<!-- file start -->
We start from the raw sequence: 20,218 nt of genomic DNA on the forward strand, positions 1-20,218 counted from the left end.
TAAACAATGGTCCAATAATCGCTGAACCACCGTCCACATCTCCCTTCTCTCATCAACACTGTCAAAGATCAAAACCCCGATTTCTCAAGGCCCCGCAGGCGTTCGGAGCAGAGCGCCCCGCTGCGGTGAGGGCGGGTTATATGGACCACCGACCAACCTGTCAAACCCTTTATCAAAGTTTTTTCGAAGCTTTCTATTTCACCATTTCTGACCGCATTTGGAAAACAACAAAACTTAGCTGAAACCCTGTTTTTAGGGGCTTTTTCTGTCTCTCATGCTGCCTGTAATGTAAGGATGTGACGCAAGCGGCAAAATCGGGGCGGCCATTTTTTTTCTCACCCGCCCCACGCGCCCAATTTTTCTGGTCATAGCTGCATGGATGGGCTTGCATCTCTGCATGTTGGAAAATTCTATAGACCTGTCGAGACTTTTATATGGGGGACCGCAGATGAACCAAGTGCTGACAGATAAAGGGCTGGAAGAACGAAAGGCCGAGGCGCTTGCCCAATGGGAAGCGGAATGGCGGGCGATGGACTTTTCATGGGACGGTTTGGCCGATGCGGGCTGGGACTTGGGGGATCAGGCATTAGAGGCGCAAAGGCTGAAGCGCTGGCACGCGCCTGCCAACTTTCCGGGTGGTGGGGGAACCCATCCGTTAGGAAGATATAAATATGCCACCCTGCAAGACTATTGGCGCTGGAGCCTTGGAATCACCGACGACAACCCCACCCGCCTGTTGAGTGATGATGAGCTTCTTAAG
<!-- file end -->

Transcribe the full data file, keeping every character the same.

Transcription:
We start from the raw sequence: 20,218 nt of genomic DNA on the forward strand, positions 1-20,218 counted from the left end.
TAAACAATGGTCCAATAATCGCTGAACCACCGTCCACATCTCCCTTCTCTCATCAACACTGTCAAAGATCAAAACCCCGATTTCTCAAGGCCCCGCAGGCGTTCGGAGCAGAGCGCCCCGCTGCGGTGAGGGCGGGTTATATGGACCACCGACCAACCTGTCAAACCCTTTATCAAAGTTTTTTCGAAGCTTTCTATTTCACCATTTCTGACCGCATTTGGAAAACAACAAAACTTAGCTGAAACCCTGTTTTTAGGGGCTTTTTCTGTCTCTCATGCTGCCTGTAATGTAAGGATGTGACGCAAGCGGCAAAATCGGGGCGGCCATTTTTTTTCTCACCCGCCCCACGCGCCCAATTTTTCTGGTCATAGCTGCATGGATGGGCTTGCATCTCTGCATGTTGGAAAATTCTATAGACCTGTCGAGACTTTTATATGGGGGACCGCAGATGAACCAAGTGCTGACAGATAAAGGGCTGGAAGAACGAAAGGCCGAGGCGCTTGCCCAATGGGAAGCGGAATGGCGGGCGATGGACTTTTCATGGGACGGTTTGGCCGATGCGGGCTGGGACTTGGGGGATCAGGCATTAGAGGCGCAAAGGCTGAAGCGCTGGCACGCGCCTGCCAACTTTCCGGGTGGTGGGGGAACCCATCCGTTAGGAAGATATAAATATGCCACCCTGCAAGACTATTGGCGCTGGAGCCTTGGAATCACCGACGACAACCCCACCCGCCTGTTGAGTGATGATGAGCTTCTTAAG